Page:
S-Works Epic Evo
I am still working on getting used to the dropper post. I learned to mountain bike on bikes that had traditional dropper posts, so have gotten used to the feeling of the saddle between my legs when descending. We don't have (in my opinion) a lot of areas in Decorah where I feel I would absolutely need a dropper post in order to ride it confidently. Utilizing the dropper will give me another level of bike/body separation and I think I can develop more skills from learning that.

I've really enjoyed having 120 mm of suspension in the front (compared to my Epic and Epic HT) and find that I feel more confident in letting off the brakes.

I have noticed that the tires are definitely on the heavier side, and sometimes can feel a bit boggy, but this bike was built with the concept it would be more of a traveling adventure bike, so I wanted to have durable tires. There might come a time where I opt to swap the tires for something without Grid casing, but at this time I'll keep them on there.

I've been figuring out where I'd like to have the rear shock set in terms of how soft it is. Originally I had my first couple rides with it on soft, but have since moved it over 2 clicks to firm it up a little. I'll need a few more rides before sticking with how I have the rear brain set.

General riding I've found it to be fun and as I mentioned, there are times where I can acknowledge that the offset is different, but it hasn't been anything where I would say it rides like crap. My hope was for this bike to be a mixture between a Stumpjumper and an Epic (and then I go and buy a Stumpjumper frame, but that's a different story right there!) and I feel that with how we have the bike set up, it's a great combo. It can climb up hills and get sendy on the downhills- it has familiarities to my favorite bike, yet also feels like a different bike.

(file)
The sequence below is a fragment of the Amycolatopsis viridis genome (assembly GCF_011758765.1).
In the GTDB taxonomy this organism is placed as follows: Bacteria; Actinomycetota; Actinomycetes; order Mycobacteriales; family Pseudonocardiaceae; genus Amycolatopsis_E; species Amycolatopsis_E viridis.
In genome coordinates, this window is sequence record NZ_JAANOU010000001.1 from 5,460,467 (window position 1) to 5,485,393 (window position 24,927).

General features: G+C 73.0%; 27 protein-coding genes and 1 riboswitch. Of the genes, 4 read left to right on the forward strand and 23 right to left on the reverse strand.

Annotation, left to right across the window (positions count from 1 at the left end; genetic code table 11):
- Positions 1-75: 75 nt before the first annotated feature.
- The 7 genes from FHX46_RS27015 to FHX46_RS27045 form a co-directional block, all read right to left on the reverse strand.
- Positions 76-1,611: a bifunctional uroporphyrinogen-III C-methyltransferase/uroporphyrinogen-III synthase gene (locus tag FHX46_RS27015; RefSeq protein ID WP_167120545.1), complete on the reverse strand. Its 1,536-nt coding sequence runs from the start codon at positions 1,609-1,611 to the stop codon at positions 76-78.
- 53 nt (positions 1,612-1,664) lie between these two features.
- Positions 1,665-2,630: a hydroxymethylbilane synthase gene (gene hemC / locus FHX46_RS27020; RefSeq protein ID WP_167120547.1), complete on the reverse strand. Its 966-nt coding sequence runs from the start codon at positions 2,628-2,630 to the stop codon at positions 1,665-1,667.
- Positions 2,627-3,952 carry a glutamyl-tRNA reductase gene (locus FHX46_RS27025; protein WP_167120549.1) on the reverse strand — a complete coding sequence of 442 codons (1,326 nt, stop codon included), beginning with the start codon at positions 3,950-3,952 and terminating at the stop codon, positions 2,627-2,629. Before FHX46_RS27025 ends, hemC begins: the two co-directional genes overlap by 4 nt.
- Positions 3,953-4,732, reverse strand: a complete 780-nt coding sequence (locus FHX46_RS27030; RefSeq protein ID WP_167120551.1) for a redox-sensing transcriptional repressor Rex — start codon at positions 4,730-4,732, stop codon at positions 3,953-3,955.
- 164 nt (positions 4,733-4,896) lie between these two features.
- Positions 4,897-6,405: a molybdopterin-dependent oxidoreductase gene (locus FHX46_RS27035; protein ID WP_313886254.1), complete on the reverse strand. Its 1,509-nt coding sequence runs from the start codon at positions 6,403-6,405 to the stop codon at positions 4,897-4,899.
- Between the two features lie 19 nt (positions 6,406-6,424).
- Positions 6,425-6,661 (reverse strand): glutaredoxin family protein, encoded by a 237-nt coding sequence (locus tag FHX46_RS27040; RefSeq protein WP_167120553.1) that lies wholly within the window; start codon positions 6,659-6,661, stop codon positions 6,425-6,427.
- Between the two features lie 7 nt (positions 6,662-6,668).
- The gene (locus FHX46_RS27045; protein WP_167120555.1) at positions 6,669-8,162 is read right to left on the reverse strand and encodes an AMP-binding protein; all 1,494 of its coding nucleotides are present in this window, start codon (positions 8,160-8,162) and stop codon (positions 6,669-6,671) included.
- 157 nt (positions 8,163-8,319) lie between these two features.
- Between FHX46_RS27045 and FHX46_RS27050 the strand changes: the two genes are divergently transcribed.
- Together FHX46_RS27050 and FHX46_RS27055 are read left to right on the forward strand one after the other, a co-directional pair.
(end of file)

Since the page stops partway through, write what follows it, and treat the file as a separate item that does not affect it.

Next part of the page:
We figure the weight of my S-Works Epic Evo is roughly 24.5 lbs and it's a whole lotta fun!

Name- Shreddy Ruger

The name itself is a story but I'll try to keep it a short story vs. a chapter book.
With all that had gone on in 2018, I looked at getting this frame as a reward for the hard work (mentally and physically) I had to put in to take care of my dad's estate. My dad collected guns and what many folks do not know was that I had to house his collection of 46 for about 5 months. I looked at this bike and figured there wasn't a better way to celebrate life than to add to MY collection...which are bikes.

Shreddy is how I feel when I'm riding this bike. Ruger is a gun brand. They sound pretty sweet together (even tho it rhymes with a horror movie character...harhar...). Shreddy is not going to be dubbed a specific "gender" as Shreddy is Shreddy.
S-Works Epic Evo


Shreddy also rhymes with Freddy and I remember my mom asking me "Ready Fred?" or "Ready Freddy?" when we'd leave my grandma's. I smile thinking about asking "Ready Shreddy?" before going out for a ride or riding down a hill. 

So there you have it, my first review on my custom built Specialized S-Works Epic Evo. We'll be revisiting Shreddy later in the year and I'll give my long-term review then.